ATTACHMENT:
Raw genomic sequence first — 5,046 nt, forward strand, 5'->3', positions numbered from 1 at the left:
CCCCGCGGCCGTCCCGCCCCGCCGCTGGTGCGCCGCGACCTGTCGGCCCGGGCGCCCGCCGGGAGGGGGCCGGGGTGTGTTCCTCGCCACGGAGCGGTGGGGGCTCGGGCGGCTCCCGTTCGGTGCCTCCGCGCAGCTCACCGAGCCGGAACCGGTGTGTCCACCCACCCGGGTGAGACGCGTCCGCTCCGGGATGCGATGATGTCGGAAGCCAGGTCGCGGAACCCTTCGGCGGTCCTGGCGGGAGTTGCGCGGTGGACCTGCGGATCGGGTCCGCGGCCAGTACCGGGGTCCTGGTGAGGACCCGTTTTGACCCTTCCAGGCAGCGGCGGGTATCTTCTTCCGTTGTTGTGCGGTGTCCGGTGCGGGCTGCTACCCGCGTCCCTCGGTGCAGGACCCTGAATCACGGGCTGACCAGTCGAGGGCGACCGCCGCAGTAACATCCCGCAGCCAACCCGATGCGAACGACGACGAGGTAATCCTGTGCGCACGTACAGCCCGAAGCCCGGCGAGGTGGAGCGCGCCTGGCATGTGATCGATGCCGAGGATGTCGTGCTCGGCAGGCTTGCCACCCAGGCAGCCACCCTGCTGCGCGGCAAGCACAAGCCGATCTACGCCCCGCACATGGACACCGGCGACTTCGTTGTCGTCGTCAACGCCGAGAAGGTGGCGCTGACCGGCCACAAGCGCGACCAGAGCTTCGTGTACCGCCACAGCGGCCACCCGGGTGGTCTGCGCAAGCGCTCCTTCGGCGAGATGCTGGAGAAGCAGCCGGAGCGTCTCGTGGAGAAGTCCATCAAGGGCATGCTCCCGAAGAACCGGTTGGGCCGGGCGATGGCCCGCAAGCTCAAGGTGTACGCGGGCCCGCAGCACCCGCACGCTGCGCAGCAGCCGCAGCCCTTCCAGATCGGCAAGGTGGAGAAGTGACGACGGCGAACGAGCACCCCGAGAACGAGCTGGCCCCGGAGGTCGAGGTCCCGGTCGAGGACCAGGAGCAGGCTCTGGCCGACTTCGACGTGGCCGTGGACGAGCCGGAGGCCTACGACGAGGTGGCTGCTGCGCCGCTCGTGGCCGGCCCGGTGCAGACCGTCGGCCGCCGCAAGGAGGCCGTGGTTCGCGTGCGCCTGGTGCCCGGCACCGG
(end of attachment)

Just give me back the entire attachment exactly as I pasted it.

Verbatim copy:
Raw genomic sequence first — 5,046 nt, forward strand, 5'->3', positions numbered from 1 at the left:
CCCCGCGGCCGTCCCGCCCCGCCGCTGGTGCGCCGCGACCTGTCGGCCCGGGCGCCCGCCGGGAGGGGGCCGGGGTGTGTTCCTCGCCACGGAGCGGTGGGGGCTCGGGCGGCTCCCGTTCGGTGCCTCCGCGCAGCTCACCGAGCCGGAACCGGTGTGTCCACCCACCCGGGTGAGACGCGTCCGCTCCGGGATGCGATGATGTCGGAAGCCAGGTCGCGGAACCCTTCGGCGGTCCTGGCGGGAGTTGCGCGGTGGACCTGCGGATCGGGTCCGCGGCCAGTACCGGGGTCCTGGTGAGGACCCGTTTTGACCCTTCCAGGCAGCGGCGGGTATCTTCTTCCGTTGTTGTGCGGTGTCCGGTGCGGGCTGCTACCCGCGTCCCTCGGTGCAGGACCCTGAATCACGGGCTGACCAGTCGAGGGCGACCGCCGCAGTAACATCCCGCAGCCAACCCGATGCGAACGACGACGAGGTAATCCTGTGCGCACGTACAGCCCGAAGCCCGGCGAGGTGGAGCGCGCCTGGCATGTGATCGATGCCGAGGATGTCGTGCTCGGCAGGCTTGCCACCCAGGCAGCCACCCTGCTGCGCGGCAAGCACAAGCCGATCTACGCCCCGCACATGGACACCGGCGACTTCGTTGTCGTCGTCAACGCCGAGAAGGTGGCGCTGACCGGCCACAAGCGCGACCAGAGCTTCGTGTACCGCCACAGCGGCCACCCGGGTGGTCTGCGCAAGCGCTCCTTCGGCGAGATGCTGGAGAAGCAGCCGGAGCGTCTCGTGGAGAAGTCCATCAAGGGCATGCTCCCGAAGAACCGGTTGGGCCGGGCGATGGCCCGCAAGCTCAAGGTGTACGCGGGCCCGCAGCACCCGCACGCTGCGCAGCAGCCGCAGCCCTTCCAGATCGGCAAGGTGGAGAAGTGACGACGGCGAACGAGCACCCCGAGAACGAGCTGGCCCCGGAGGTCGAGGTCCCGGTCGAGGACCAGGAGCAGGCTCTGGCCGACTTCGACGTGGCCGTGGACGAGCCGGAGGCCTACGACGAGGTGGCTGCTGCGCCGCTCGTGGCCGGCCCGGTGCAGACCGTCGGCCGCCGCAAGGAGGCCGTGGTTCGCGTGCGCCTGGTGCCCGGCACCGG